Alternative method- radiotherapy
Is the use of electromagnetic radiation to destroy the cancer cells, radiotherapy doesn't target the cancer cells, it targets a particular area and normal cells are also destroyed. The way it works is by damaging the DNA of the cells, photons (packet of energy) are absorbed by the Atoms or molecules ionising them, the radiation ionises bonds in the cells water molecules releasing hydroxyl free radicals (unpaired electrons of the oxygen), the free radicals attack the DNA molecule causing damage and mutations that can break the polynucleotide strands. There are two types of radiotherapy external and internal. External is when beam of Electromagnetic radiation are fired using a machine or internal where a substance is eaten, drank or injected into the body emits radiation most likely in the form of gamma rays from an radioactive source.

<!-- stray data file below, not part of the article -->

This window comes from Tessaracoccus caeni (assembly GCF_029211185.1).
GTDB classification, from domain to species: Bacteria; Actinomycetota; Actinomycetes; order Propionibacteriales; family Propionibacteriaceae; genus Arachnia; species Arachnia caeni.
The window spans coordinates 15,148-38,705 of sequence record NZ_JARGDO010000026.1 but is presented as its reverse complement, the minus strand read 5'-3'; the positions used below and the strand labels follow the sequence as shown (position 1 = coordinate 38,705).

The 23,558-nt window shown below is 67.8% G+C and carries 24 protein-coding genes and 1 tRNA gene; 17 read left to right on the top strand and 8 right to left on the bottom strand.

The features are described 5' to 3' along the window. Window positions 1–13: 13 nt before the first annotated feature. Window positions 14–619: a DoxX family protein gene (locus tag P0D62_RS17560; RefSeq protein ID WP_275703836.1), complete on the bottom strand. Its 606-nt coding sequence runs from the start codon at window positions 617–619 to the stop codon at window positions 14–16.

Alternative method -Surgery
Surgery is only an option when the cancer is localised, it hasn't spread to different parts of the body yet. This is only because it treats the part of the body operated on. A surgeon or group of surgeons would remove the tumour and some unaffected tissue from around the cancer; this is referred to as a clear margin (11). The surgeon or group of surgeons can perform a biopsy to diagnose the type of tumour it is, so if it's a malignant tumour or a benign tumour and depending on that see how quickly the tumour would spend or if it's fatal. Lastly might be used to reduce the risk of cancer for example a woman might choose to remove her breast, if she is at a high risk of developing breast cancer (11).